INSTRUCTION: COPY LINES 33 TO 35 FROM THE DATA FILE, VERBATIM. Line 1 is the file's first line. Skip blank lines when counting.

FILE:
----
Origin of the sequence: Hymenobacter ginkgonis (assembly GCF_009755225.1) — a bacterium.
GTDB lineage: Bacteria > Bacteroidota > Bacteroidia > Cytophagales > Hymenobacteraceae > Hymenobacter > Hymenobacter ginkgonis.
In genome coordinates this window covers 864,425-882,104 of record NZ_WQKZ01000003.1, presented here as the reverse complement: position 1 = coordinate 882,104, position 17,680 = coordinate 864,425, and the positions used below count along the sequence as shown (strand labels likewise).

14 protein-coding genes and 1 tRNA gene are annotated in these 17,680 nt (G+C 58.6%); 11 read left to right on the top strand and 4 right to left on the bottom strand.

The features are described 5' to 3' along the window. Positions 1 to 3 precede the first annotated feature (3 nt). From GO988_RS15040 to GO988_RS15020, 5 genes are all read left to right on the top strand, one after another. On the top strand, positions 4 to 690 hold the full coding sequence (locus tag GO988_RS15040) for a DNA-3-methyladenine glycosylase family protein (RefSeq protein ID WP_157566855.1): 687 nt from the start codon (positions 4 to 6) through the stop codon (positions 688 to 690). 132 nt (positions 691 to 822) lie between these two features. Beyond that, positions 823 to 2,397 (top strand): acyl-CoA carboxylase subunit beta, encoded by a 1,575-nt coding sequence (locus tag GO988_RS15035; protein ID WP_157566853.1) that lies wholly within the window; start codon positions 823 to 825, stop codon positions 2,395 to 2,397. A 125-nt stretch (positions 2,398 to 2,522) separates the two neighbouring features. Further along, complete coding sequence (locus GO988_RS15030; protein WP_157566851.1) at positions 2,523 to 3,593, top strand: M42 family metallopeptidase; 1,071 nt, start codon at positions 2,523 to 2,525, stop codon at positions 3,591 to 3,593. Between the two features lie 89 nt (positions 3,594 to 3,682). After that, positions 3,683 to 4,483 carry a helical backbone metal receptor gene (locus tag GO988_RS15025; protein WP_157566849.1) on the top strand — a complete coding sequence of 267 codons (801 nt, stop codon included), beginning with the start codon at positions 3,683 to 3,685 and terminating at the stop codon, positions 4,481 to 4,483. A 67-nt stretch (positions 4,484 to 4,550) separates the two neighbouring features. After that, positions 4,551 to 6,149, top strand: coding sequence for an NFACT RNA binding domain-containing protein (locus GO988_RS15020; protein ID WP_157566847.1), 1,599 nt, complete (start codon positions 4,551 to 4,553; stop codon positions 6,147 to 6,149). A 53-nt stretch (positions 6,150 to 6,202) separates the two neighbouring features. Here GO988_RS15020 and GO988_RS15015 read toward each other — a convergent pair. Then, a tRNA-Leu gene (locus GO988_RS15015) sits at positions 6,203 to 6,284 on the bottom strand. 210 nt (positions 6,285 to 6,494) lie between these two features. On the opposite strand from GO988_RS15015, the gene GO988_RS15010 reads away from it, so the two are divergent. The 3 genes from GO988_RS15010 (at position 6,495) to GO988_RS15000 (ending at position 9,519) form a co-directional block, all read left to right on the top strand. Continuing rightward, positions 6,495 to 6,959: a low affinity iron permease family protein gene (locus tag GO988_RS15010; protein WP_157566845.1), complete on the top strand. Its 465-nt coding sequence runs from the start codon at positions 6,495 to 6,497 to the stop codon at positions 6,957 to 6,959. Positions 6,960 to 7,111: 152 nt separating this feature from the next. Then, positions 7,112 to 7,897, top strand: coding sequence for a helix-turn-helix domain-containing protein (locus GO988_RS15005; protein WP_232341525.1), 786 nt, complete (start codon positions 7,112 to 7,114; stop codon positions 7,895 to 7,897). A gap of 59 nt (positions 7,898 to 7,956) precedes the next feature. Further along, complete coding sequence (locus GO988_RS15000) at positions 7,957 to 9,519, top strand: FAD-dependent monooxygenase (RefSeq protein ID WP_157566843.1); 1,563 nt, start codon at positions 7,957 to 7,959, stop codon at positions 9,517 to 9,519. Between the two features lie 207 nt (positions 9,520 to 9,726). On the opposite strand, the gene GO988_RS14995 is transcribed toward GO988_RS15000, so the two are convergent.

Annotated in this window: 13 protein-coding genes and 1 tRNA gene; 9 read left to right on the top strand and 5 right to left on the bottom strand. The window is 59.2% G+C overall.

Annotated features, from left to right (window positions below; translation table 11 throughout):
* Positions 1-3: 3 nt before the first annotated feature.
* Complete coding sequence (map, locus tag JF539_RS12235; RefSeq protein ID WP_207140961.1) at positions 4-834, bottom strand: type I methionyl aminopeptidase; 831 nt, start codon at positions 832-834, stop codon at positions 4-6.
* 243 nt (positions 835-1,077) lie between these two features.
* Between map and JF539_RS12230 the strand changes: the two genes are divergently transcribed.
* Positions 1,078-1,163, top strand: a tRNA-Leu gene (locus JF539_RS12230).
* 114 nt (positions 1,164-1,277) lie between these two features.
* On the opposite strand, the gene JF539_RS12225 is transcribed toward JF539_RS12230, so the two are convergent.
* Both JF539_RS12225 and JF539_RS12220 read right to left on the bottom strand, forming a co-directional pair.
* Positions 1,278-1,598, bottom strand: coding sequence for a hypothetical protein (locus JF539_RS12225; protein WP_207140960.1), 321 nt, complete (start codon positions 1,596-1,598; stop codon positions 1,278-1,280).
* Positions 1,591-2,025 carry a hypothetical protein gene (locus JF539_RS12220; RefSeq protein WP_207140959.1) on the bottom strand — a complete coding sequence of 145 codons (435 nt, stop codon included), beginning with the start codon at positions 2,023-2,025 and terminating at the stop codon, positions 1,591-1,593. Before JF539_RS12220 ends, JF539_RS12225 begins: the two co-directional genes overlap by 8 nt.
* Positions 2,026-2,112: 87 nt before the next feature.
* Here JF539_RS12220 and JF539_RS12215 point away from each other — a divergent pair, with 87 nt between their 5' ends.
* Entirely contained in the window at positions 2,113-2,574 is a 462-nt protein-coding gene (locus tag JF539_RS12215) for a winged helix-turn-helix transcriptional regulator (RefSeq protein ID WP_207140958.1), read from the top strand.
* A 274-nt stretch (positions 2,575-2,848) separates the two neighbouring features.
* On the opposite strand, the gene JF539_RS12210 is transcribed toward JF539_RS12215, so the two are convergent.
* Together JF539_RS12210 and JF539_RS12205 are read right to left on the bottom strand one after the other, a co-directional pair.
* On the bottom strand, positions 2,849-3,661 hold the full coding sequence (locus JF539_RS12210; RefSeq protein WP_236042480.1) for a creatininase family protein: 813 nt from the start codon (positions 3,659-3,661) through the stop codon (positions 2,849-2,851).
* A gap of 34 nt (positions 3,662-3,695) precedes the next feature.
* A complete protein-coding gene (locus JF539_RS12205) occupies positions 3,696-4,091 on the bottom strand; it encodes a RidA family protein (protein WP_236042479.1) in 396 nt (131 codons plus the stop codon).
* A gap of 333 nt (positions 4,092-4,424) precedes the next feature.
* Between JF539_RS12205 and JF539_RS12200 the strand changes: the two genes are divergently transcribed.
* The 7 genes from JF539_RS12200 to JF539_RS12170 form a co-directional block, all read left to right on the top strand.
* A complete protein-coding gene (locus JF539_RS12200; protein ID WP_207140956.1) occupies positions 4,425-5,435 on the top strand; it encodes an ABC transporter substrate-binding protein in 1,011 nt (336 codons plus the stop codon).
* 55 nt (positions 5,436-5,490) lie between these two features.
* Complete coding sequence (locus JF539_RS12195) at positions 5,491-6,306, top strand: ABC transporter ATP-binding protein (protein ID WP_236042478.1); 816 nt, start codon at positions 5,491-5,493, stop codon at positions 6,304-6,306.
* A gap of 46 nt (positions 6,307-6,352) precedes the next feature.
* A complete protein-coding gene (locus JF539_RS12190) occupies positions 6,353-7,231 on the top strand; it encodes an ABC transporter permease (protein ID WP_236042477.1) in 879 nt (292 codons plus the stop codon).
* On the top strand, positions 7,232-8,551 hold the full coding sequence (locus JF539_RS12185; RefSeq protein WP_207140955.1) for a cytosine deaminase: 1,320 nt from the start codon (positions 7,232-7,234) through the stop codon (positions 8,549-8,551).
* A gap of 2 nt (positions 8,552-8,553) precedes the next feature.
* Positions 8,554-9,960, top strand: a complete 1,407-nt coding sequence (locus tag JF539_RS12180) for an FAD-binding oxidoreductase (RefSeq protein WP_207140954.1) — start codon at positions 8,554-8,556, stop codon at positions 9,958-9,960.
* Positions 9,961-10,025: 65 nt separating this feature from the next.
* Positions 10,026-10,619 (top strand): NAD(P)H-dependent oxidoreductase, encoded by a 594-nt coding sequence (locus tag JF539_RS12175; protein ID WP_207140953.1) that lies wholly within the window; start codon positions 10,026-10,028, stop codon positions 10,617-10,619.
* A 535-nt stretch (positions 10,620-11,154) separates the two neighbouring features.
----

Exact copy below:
* A gap of 46 nt (positions 6,307-6,352) precedes the next feature.
* A complete protein-coding gene (locus JF539_RS12190) occupies positions 6,353-7,231 on the top strand; it encodes an ABC transporter permease (protein ID WP_236042477.1) in 879 nt (292 codons plus the stop codon).
* On the top strand, positions 7,232-8,551 hold the full coding sequence (locus JF539_RS12185; RefSeq protein WP_207140955.1) for a cytosine deaminase: 1,320 nt from the start codon (positions 7,232-7,234) through the stop codon (positions 8,549-8,551).